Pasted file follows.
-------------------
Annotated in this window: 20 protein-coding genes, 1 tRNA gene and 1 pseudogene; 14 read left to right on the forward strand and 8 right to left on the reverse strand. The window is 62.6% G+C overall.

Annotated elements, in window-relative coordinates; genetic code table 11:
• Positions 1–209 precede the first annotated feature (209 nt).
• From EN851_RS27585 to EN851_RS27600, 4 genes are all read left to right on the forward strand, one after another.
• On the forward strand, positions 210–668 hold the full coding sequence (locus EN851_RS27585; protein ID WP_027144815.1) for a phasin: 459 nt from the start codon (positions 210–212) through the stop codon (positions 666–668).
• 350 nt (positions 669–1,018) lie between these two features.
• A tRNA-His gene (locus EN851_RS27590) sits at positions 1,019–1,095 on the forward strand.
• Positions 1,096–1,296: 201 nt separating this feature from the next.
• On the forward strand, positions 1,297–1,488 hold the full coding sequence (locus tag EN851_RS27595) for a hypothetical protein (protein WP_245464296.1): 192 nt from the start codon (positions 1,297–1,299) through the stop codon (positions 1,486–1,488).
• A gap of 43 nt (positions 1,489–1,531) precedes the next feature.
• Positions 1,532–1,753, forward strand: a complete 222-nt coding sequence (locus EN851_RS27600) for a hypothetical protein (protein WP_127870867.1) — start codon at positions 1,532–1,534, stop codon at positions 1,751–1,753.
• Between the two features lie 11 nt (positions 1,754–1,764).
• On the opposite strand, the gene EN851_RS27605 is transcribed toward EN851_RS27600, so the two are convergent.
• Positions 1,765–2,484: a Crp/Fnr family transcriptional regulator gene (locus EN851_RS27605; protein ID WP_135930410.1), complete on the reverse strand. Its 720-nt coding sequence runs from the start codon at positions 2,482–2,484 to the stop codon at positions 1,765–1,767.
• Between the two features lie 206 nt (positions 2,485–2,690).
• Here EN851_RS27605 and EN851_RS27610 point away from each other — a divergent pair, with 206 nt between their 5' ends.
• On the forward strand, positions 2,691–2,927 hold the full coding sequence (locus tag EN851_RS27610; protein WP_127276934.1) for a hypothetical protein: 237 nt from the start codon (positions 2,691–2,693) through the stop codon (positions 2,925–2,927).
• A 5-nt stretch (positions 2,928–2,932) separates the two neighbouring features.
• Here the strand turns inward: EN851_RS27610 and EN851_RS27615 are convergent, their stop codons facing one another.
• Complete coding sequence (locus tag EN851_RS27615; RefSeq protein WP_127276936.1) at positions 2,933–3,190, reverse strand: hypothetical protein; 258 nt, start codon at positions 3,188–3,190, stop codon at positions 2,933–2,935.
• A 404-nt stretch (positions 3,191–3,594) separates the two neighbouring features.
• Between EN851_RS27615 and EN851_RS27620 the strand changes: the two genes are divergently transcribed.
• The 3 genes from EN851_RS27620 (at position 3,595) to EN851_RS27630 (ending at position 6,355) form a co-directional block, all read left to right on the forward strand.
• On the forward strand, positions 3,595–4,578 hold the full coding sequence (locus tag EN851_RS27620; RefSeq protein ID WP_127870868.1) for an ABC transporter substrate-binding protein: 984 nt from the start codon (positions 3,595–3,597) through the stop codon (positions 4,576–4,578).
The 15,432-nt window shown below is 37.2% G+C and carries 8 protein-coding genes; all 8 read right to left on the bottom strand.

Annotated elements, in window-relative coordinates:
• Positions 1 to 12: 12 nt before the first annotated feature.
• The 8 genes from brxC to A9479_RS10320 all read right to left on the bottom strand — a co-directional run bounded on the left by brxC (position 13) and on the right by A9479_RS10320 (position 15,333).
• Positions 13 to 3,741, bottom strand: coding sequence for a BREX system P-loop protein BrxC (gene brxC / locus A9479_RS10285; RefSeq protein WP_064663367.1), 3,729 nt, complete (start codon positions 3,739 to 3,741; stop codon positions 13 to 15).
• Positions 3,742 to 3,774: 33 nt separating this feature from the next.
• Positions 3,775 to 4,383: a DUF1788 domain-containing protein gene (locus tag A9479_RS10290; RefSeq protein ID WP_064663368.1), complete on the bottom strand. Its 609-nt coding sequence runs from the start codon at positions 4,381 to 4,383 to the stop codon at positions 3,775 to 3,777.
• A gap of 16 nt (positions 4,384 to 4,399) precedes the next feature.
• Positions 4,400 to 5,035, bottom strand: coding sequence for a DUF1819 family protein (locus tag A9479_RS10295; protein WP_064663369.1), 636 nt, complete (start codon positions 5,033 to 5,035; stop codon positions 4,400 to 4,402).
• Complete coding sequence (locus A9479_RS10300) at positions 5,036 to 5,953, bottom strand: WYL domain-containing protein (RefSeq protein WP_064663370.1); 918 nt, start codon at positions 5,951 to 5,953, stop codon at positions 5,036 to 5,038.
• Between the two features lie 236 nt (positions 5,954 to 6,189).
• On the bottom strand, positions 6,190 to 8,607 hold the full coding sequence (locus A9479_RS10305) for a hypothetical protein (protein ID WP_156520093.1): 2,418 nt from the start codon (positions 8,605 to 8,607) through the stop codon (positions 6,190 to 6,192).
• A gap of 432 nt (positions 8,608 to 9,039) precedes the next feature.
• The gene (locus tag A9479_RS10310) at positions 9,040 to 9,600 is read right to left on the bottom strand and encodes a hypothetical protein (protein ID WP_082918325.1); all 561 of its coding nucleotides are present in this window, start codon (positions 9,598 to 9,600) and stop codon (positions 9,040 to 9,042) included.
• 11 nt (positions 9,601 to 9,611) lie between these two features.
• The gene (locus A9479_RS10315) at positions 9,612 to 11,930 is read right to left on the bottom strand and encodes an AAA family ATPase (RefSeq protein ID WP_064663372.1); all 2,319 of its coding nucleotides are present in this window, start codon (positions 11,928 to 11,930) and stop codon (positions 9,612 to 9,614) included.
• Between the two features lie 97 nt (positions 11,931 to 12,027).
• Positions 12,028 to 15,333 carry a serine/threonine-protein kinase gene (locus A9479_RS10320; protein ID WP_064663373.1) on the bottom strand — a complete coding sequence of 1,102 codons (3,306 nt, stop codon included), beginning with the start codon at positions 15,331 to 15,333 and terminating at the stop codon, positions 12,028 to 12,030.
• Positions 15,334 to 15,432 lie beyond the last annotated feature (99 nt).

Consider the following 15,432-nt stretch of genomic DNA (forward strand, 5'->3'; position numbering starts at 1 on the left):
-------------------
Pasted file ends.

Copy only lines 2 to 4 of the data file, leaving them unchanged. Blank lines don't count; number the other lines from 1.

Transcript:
Annotated elements, in window-relative coordinates; genetic code table 11:
• Positions 1–209 precede the first annotated feature (209 nt).
• From EN851_RS27585 to EN851_RS27600, 4 genes are all read left to right on the forward strand, one after another.